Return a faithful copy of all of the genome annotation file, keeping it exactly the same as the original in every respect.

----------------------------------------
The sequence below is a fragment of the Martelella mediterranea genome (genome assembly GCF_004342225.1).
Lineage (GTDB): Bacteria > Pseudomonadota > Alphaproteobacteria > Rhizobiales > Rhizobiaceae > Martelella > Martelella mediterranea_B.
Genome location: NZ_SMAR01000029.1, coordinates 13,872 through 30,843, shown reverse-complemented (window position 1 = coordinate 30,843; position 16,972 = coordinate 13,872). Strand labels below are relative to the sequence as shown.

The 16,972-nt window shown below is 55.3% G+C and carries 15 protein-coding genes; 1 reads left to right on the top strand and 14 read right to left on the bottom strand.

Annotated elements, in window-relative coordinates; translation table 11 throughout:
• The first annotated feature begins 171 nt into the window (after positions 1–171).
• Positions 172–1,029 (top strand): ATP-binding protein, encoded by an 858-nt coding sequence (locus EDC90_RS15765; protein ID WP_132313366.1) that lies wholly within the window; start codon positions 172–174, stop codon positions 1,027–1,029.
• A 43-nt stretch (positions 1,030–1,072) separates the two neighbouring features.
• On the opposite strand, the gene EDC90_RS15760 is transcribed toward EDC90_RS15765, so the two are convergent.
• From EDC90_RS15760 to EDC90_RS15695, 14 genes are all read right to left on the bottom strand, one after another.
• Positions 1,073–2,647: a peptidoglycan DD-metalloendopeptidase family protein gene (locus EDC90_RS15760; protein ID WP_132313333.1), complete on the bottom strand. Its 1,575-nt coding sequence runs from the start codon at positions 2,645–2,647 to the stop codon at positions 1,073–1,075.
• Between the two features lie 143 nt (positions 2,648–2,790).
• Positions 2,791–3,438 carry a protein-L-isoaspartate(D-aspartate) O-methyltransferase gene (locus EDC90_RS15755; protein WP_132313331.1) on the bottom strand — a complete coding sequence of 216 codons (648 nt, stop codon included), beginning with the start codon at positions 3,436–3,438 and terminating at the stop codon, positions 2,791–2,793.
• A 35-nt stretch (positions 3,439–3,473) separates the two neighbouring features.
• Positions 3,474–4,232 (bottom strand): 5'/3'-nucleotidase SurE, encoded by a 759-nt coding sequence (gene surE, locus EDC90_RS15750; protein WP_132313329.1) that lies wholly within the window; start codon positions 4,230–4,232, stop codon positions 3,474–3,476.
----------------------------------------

The sequence below is a fragment of the Martelella mediterranea genome (genome assembly GCF_004342225.1).
Lineage (GTDB): Bacteria > Pseudomonadota > Alphaproteobacteria > Rhizobiales > Rhizobiaceae > Martelella > Martelella mediterranea_B.
Genome location: NZ_SMAR01000029.1, coordinates 13,872 through 30,843, shown reverse-complemented (window position 1 = coordinate 30,843; position 16,972 = coordinate 13,872). Strand labels below are relative to the sequence as shown.

The 16,972-nt window shown below is 55.3% G+C and carries 15 protein-coding genes; 1 reads left to right on the top strand and 14 read right to left on the bottom strand.

Annotated elements, in window-relative coordinates; translation table 11 throughout:
• The first annotated feature begins 171 nt into the window (after positions 1–171).
• Positions 172–1,029 (top strand): ATP-binding protein, encoded by an 858-nt coding sequence (locus EDC90_RS15765; protein ID WP_132313366.1) that lies wholly within the window; start codon positions 172–174, stop codon positions 1,027–1,029.
• A 43-nt stretch (positions 1,030–1,072) separates the two neighbouring features.
• On the opposite strand, the gene EDC90_RS15760 is transcribed toward EDC90_RS15765, so the two are convergent.
• From EDC90_RS15760 to EDC90_RS15695, 14 genes are all read right to left on the bottom strand, one after another.
• Positions 1,073–2,647: a peptidoglycan DD-metalloendopeptidase family protein gene (locus EDC90_RS15760; protein ID WP_132313333.1), complete on the bottom strand. Its 1,575-nt coding sequence runs from the start codon at positions 2,645–2,647 to the stop codon at positions 1,073–1,075.
• Between the two features lie 143 nt (positions 2,648–2,790).
• Positions 2,791–3,438 carry a protein-L-isoaspartate(D-aspartate) O-methyltransferase gene (locus EDC90_RS15755; protein WP_132313331.1) on the bottom strand — a complete coding sequence of 216 codons (648 nt, stop codon included), beginning with the start codon at positions 3,436–3,438 and terminating at the stop codon, positions 2,791–2,793.
• A 35-nt stretch (positions 3,439–3,473) separates the two neighbouring features.
• Positions 3,474–4,232 (bottom strand): 5'/3'-nucleotidase SurE, encoded by a 759-nt coding sequence (gene surE, locus EDC90_RS15750; protein WP_132313329.1) that lies wholly within the window; start codon positions 4,230–4,232, stop codon positions 3,474–3,476.